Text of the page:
NEW YORK — At first glance, The New York Times’ hiring of another white, Jewish male opinion-page columnist is anything but news.
But the arrival of Bret Stephens, formerly the foreign affairs columnist for The Wall Street Journal, may be especially resonant for American Jews. Stephens, 42, is the former editor of The Jerusalem Post, a Pulitzer Prize laureate, and an assertive defender of Israel and its current government’s policies. He, along with several other Jewish conservatives, has also been one of the loudest critics of President Donald Trump on the right.
“He’s a beautiful writer who ranges across politics, international affairs, culture and business, and, for The Times, he will bring a new perspective to bear on the news,” said an April 12 statement from the Times, whose op-ed roster already includes Jewish writers Thomas Friedman, David Brooks and Roger Cohen.
Stephens has also drawn criticism for his statements about the Arab world and for columns seeming to deny human-caused climate change. Here are four things you need to know about the Times’ latest addition to its op-ed stable.
Stephens was raised in Mexico City and educated at the University of Chicago and the London School of Economics. He began his career at The Wall Street Journal, but moved to Israel at age 28 to become editor-in-chief of The Jerusalem Post in 2002 during a tumultuous time. He led the Post through the worst years of the second intifada, pointed it in a neoconservative direction (as opposed to what the Post’s then owner, Conrad Black, called the “Jabotinskyan inflexibility” of one of Stephens’ predecessors, David Bar-Ilan) and wrestled with conflicts between the paper and its management.
A news brief announcing the decision in Ha’aretz, a rival publication, reported that Stephens’ hiring “triggered speculation and some unease” because Stephens wasn’t Israeli. But in his new role, said veteran Post political reporter Gil Hoffman, Stephens was a quick study.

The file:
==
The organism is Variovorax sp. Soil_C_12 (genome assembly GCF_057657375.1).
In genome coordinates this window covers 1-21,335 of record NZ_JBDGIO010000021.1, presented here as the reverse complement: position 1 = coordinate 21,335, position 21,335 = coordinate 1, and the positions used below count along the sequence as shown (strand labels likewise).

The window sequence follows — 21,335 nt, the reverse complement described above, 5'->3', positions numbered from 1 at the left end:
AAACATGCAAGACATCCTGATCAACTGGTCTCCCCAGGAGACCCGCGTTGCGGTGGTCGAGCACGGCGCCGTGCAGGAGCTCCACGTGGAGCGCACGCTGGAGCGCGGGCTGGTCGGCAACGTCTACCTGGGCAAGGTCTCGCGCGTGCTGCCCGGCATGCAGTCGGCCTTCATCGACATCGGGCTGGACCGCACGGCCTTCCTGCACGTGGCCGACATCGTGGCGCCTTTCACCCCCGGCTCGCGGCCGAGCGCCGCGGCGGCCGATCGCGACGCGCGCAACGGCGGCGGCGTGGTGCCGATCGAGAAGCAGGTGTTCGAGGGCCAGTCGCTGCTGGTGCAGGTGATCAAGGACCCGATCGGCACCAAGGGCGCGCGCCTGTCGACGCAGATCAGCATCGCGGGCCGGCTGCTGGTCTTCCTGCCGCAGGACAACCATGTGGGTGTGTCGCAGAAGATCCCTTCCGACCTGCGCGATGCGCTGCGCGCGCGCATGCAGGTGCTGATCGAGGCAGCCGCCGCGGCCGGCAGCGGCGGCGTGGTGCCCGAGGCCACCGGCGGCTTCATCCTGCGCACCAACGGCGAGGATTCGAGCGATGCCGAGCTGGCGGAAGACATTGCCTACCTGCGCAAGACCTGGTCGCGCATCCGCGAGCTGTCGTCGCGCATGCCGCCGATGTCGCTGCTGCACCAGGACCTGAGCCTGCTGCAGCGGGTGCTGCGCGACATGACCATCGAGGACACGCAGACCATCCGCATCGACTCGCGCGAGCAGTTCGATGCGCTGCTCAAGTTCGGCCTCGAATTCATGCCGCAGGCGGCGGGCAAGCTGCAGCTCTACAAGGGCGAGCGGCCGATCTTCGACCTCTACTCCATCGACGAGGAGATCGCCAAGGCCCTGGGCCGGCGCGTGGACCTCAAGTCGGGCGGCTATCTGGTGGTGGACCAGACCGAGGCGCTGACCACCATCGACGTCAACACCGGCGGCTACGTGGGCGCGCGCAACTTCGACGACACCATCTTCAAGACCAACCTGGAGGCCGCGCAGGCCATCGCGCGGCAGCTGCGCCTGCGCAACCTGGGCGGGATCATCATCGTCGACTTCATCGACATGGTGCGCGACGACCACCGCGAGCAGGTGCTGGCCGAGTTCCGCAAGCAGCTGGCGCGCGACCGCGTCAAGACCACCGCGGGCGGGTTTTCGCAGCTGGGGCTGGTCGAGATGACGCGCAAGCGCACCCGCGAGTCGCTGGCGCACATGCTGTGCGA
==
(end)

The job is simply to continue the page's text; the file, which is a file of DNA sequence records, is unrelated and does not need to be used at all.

“He has a presence well beyond his years,” Hoffman said. “He’s absolutely brilliant. Bret came in and learned so much, so quickly.”
In 2004, Stephens explained at an event held by the UJA-Federation of Greater Toronto that he moved on from the Journal because he believed Israel was getting an unfair hearing in the press.
“One of the reasons I left The Wall Street Journal for the Post was because I felt the Western media was getting the story wrong,” Stephens said. “I do not think Israel is the aggressor here. Insofar as getting the story right helps Israel, I guess you could say I’m trying to help Israel.”
At the event, he also praised Likud Prime Minister Ariel Sharon for “uniting the country behind him.” In 2003, the Post named the then-U.S. deputy secretary of defense, Paul Wolfowitz — an architect of the Iraq War — its Man of the Year. And in a 2002 column, Stephens wrote that Europe’s “capitulation” to Muslim anti-Semites was comparable to Vichy France, the French puppet state controlled by Nazi Germany.
One of Stephens’ biggest challenges as editor, said Hoffman, was standing up to management that wanted to cut costs and staff. When the paper’s publisher, Thomas Rose, was fired in 2004 by Hollinger International, Black’s former media company, Stephens sent a celebratory memo to the paper’s staff, according to the Observer.
“For those of us who have seen up close the damage Tom did to this newspaper, this is a happy event indeed,” Stephens wrote in the memo. “For those Tom damaged personally, with his abusive behavior and bizarre management style, it is happier still. So good riddance, Tom, good riddance. You will not be missed.”
Rose sued Stephens for defamation based on the memo, but the suit was dismissed.
Stephens’ right-leaning pro-Israel bona fides may come as a relief to frequent critics of the Times’ Israel coverage. Shortly after his hiring was announced, for instance, the newspaper admitted it erred in publishing an opinion piece written by jailed Palestinian leader Marwan Barghouti for not noting that he is serving a prison sentence in Israel for murder and terror convictions.
He won the Pulitzer Prize for Commentary in 2013.
Stephens left the Post in 2004 and returned to the Journal, where he later began writing the Global View column on foreign affairs. Stephens wrote from a conservative perspective, covering regions from South Asia to Russia to China, and addressing topics like safeguarding democracy, defending Israel and preserving America’s leading role in foreign affairs. He has been critical of the international effort to combat global warming.